It would have been a great experiment in direct democracy.
At the turn of the century, there was a politician by the name of William Jennings Bryan. He was called the Great Commoner because he claimed to represent that era’s person on the street –Êor in those days, it was just as likely to be the person on the farm.
He must have been popular, because three times the Democratic Party nominated him for president: in 1896, in 1900 and again in 1908. He was a forerunner of the later Progressive movement and pioneered reforms such as the referendum, recall and initiative.
It is through such devices that people in our form of governance can take matters into their own hands when their elected representatives fail.
Our system is designed as representative democracy, not direct democracy. Yet Bryan’s slogan was "let the people rule," and he believed the public fully capable of making critical decisions.
"To Bryan, truth and virtue were determined by the popular will," wrote Ray Ginger. "He resented the experts in government as much as he resented the plutocrats in business. He insisted that ordinary people are fully competent ‘to sit in judgment on every question which has arisen or which will arise, no matter how long our government will endure.’ And so Bryan advocated all measures that would extend direct democracy in government: the initiative, the referendum, direct primaries."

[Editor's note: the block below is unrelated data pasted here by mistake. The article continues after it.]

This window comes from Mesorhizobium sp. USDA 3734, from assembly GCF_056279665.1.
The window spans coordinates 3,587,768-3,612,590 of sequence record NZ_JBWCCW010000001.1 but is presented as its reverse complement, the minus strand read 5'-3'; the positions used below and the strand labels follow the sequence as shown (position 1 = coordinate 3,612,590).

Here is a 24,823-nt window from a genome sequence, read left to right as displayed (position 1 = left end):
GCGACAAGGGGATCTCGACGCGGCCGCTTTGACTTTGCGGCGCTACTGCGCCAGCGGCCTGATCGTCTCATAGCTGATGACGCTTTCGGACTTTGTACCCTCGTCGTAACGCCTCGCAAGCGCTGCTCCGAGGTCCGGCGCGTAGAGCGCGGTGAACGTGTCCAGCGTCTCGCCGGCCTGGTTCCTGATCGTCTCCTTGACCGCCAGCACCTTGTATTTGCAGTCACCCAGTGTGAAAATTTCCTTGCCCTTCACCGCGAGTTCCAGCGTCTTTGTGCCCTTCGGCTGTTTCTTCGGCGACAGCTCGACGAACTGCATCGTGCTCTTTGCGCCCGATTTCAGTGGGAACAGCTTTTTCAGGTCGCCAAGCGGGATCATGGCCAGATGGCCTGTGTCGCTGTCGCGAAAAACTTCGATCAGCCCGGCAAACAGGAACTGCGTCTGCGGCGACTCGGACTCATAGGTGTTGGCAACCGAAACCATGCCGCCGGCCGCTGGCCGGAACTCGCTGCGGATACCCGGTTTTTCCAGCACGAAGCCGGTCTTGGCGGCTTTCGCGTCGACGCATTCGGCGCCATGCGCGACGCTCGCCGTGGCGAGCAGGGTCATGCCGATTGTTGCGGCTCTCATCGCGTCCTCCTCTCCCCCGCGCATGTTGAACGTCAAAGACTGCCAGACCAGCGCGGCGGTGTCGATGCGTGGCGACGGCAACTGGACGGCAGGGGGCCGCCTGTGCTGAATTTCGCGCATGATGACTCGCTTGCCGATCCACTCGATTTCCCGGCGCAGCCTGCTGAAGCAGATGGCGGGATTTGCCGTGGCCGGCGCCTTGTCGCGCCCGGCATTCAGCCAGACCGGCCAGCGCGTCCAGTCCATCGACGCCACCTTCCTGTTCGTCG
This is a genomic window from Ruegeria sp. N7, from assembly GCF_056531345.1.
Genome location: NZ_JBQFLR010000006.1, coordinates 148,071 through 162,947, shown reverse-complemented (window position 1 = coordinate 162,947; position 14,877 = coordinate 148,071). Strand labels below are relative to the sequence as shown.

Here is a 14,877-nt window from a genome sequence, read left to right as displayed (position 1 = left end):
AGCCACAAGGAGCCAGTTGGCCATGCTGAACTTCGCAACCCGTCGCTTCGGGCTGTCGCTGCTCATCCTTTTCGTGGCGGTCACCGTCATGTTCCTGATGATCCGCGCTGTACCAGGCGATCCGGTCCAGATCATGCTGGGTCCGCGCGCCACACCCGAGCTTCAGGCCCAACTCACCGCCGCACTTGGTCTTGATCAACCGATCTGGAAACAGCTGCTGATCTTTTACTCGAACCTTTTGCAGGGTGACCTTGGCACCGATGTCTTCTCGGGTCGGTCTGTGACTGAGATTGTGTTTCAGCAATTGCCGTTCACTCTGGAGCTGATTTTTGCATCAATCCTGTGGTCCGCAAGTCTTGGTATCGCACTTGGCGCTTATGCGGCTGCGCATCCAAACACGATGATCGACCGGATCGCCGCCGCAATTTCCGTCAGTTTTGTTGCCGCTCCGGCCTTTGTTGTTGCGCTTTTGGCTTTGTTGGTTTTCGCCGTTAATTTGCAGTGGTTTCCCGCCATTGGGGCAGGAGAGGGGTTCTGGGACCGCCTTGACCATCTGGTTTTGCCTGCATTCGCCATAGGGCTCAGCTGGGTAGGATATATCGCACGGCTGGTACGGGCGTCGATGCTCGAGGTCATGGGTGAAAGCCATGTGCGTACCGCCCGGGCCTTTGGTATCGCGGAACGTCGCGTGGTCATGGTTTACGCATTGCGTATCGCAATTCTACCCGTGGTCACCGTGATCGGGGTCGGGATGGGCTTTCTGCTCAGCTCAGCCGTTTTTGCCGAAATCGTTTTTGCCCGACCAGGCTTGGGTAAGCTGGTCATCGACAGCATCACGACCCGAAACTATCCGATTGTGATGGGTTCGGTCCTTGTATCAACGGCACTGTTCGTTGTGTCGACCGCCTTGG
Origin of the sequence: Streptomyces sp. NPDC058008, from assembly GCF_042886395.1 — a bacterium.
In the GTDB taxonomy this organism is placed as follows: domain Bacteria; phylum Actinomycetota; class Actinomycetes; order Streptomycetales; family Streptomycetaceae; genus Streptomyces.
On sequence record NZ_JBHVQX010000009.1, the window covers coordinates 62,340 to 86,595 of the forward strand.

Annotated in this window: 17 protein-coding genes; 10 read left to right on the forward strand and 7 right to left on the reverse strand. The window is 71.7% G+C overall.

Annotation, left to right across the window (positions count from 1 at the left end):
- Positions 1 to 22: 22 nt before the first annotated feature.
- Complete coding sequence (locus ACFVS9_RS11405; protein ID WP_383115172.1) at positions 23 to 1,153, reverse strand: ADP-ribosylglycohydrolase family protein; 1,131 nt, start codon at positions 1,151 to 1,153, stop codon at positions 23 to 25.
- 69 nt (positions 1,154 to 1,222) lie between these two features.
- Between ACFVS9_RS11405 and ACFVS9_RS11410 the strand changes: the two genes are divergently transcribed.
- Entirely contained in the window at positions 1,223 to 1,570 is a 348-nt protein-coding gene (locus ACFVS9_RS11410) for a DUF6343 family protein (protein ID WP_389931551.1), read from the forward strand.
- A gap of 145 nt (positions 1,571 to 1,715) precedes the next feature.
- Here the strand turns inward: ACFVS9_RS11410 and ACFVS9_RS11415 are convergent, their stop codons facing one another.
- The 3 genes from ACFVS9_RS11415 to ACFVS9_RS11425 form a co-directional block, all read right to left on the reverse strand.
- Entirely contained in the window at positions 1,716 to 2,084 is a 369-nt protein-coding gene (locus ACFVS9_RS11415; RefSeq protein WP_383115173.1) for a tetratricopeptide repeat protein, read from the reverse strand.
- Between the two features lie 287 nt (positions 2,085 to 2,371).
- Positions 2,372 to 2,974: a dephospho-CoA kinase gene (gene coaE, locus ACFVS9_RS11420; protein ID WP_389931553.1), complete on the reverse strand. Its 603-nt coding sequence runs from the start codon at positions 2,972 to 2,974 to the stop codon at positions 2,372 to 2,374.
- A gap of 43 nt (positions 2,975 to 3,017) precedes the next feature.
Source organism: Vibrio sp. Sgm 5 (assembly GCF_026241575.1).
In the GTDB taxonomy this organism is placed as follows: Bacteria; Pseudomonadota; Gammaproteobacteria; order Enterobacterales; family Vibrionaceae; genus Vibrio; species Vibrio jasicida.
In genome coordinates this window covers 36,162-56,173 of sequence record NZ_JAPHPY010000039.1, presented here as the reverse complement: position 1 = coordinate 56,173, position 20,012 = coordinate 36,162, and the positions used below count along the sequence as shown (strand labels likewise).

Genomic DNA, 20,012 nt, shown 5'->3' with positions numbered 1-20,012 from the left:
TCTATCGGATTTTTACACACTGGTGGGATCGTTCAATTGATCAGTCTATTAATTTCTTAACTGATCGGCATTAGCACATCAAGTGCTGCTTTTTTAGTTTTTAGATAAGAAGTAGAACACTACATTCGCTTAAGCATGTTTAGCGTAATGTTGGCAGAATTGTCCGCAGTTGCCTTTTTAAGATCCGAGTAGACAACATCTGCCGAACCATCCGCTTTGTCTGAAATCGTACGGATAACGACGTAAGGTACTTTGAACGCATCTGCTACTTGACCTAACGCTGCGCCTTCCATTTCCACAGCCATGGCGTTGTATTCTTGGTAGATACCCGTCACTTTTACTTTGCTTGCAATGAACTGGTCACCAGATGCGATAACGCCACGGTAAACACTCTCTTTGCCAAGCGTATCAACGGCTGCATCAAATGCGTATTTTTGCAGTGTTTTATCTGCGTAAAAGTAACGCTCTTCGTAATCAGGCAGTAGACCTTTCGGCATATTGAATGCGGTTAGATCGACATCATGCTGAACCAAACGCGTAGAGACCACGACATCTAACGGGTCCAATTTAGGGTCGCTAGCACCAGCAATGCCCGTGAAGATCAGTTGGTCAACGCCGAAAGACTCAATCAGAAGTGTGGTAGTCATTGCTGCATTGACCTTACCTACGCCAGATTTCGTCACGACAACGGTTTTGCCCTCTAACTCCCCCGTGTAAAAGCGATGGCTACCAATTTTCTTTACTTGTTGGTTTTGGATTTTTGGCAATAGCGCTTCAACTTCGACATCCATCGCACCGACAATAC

In barring the reform proposal from the ballot — despite the fact that some 400,000 Michiganians signed petitions to put it there — the three judges of the Michigan Court of Appeals stressed that "we do not act to prevent the citizen from voting on a proposal simply because that proposal is allegedly too complex or confusing. Nor do we seek to substitute our own preferences as to governmental form, structure or functioning for those of the electorate."
But you have to wonder. Among other things, the proposal, billed as an amendment to the state constitution, would have reduced the number of appellate judges and cut the salaries of those who remain –Êamong other things.
Be that as it may, the reason the court gave for striking down the proposal was that judges said it constituted a general revision of the constitution because it dealt with more than one subject. They pointed out that the proposal affected four articles of the constitution, seeking to modify 24 sections and add four others.
But as Andrew Nickelhoff, attorney for Reform Michigan Government Now! pointed out, there is no such specific language in the constitution restricting the amendment process.
Oddly, the Michigan Chamber of Commerce, one of the organizations seeking to invalidate reform group’s petitions, itself proposed a ballot plan last year seeking to change multiple sections and articles of the constitution.
"Talk to the person on the street," said the reform group’s spokeswoman, Dianne Byrum. She said they appeared to understand the proposal as they jumped at the chance to sign the petition.
Critics claim that the group’s proposal was a stealth effort to change the way redistricting occurred in Michigan so as to benefit Democrats.
If true, would the people have been smart enough to figure that out?
What do you think? The proposal as it would have appeared is printed alongside today’s column.
Do you understand it? How would you have voted: yes or no?
Let us know — and why.
Glenn Gilbert is executive editor of The Oakland Press. Contact him (248) 745-4587 or firstname.lastname@example.org.